Increased plasma membrane permeability induced by a purified cytotoxic protein from Pseudomonas aeruginosa was studied using mouse Ehrlich ascites tumor cells in incubation medium containing an osmotic stabilizer. In the presence of serum albumin, 40 nM of the cytotoxin was required for cationic imbalance of 2.7 X 10(7) cells per ml at pH 7.4. The rate of passive flux of water-soluble markers with a molecular radius range between 0.3 and 4 nm was used to calculate the size of functional transmembrane pores. Within a short time of intoxication pores of 1 nm in radius were formed. Their stability is inferred from the constant rate of leakage of the most restricted marker during intoxication (60-90 min). The cytotoxin-induced plasma membrane damage led to loss of essential low molecular weight substances and was associated with a decrease of tumor propagation rate in mice. Regression analysis of these functional parameters indicate the reversibility of plasma membrane disorganization up to complete breakdown of the Na+/K+ gradient. The cell can even tolerate partial loss of larger cytosolic compounds under conditions of limited intoxication. PMID:3035751

Lutz, F; Maurer, M; Failing, K

1987-01-01

35

Mechanics in Tumor Growth 1 Mechanics in Tumor Growth  

E-print Network

the extracellular matrix. As will be described in the following this process is affected by the stress applied some of the main feature of tumor growth and in particular the phenomena involving stress description, one can say that the cells forming a compact tumor, like other cells in the body, live

Preziosi, Luigi

36

Conditions supporting repair of potentially lethal damage cause a significant reduction of ultraviolet light-induced division delay in synchronized and plateau-phase Ehrlich ascites tumor cells  

SciTech Connect

Repair of potentially lethal damage (PLD) induced by uv light in synchronized and in plateau-phase cultures of Ehrlich ascites tumor cells was studied by measuring cell survival. In particlar the influence of conditions supporting repair of PLD on growth kinetics was investigated. In synchronized G/sub 1/, S, or G/sub 2/ + M cells as well as in plateau-phase cells, uv light induced, almost exclusively, delay in the next S phase. A significant decrease of this delay was observed when the cells were incubated for 24 hr in balanced salt solution. Repair of PLD after uv irradiation was found to occur in plateau-phase cells and in cells in different phases of the cell cycle provided that after irradiation these were kept under conditions inhibiting cell multiplication (incubation in balanced salt solution or in conditioned medium). The repair time constant t/sub 50/ was significantly higher than those found for X irradiation (5-10 hr compared to 2 hr), and repair was not significantly inhibited by either 20 ..mu..g/ml cycloheximide or 2 mM caffeine in 24 hr.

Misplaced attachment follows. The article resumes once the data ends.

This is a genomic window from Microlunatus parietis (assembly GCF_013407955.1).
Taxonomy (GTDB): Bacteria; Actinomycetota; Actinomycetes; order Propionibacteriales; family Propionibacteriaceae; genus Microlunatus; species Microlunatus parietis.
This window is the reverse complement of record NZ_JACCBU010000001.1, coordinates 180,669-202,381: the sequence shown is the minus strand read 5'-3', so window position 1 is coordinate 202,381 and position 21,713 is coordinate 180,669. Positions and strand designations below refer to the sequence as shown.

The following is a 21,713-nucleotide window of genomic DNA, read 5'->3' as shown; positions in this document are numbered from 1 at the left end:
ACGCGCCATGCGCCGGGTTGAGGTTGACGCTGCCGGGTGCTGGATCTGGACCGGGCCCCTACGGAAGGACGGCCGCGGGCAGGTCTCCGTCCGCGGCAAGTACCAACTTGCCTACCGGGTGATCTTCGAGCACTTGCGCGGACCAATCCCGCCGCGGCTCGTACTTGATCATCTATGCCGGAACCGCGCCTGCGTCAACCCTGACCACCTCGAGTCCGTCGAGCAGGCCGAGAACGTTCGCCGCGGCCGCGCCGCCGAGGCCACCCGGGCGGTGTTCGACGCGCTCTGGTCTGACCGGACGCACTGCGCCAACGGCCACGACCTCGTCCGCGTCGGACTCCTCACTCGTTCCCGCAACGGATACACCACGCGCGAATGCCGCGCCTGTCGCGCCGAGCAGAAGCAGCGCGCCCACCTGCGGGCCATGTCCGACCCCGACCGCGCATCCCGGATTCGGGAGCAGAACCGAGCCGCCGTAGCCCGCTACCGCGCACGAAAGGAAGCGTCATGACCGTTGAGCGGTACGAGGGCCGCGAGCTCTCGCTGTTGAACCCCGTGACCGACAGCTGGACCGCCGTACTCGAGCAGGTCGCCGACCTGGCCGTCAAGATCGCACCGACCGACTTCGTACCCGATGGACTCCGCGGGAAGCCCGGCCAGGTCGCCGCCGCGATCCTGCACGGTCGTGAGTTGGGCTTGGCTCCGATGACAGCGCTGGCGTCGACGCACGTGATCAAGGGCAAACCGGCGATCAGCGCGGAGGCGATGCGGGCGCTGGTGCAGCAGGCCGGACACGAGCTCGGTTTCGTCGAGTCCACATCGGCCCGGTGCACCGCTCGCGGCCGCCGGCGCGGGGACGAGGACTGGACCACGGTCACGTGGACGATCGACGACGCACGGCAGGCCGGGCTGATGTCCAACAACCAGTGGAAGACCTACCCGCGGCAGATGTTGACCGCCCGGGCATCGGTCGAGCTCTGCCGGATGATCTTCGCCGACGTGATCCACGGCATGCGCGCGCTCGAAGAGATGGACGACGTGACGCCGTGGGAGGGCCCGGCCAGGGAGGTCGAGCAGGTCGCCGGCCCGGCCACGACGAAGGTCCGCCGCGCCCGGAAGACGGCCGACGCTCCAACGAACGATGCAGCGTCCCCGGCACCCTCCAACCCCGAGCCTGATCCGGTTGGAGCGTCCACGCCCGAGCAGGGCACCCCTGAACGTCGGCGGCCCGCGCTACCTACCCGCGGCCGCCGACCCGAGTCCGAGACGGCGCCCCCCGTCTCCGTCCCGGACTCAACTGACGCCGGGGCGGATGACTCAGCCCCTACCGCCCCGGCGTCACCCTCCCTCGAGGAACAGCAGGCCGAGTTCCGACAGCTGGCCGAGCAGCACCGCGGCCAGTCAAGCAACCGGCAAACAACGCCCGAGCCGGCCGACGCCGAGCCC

Iliakis, G.; Nusse, M.

1982-09-01

37

Glucose uptake-stimulatory activity of Tinospora cordifolia stem extracts in Ehrlich ascites tumor cell model system.  

PubMed

Diabetes mellitus is a multifunctional disorder with several causes and multiple consequences. Nutraceuticals play a vital role in ameliorating diabetic condition. The stems of the plant, Tinospora cordifolia (T. cordifolia) are often used in Ayurvedic medicine for the management of diabetes. Earlier studies have shown that T. cordifolia to be a potent antidiabetic plant material by virtue of being rich in nutraceuticals. In the present study we were interested to know if, T. cordifolia stem extracts are able to promote glucose uptake through glucose transporters, 1 (GLUT1) and 3 (GLUT3), which are responsible for basal glucose uptake. Hence, Ehrlich ascites tumor (EAT) cells were chosen as a model which harbours both GLUT1 and GLUT3 and glucose uptake was measured using a fluorescent analog 2-[N-(7-nitrobenz-2-oxa-1,3-diazol-4-yl)amino]-2-deoxy-D-glucose (2-NBDG). Serially, solvent extracted T. cordifolia stems, especially water, ethanol and methanol extracts showed glucose uptake activity. Uptake was stimulated in a dose dependent manner at dosages of 1-100 ?g. Glucose-stimulating activity does not seem to be solely due to polyphenol content since methanol extract, with high amount of polyphenol content (9.5?±?0.1 g?kg(-1)), did not stimulate higher glucose uptake activity when compared to water extract. PMID:24426067

Joladarashi, Darukeshwara; Chilkunda, Nandini D; Salimath, Paramahans Veerayya

2014-01-01

38

Procalcitonin, and cytokines document a dynamic inflammatory state in non-infected cirrhotic patients with ascites  

PubMed Central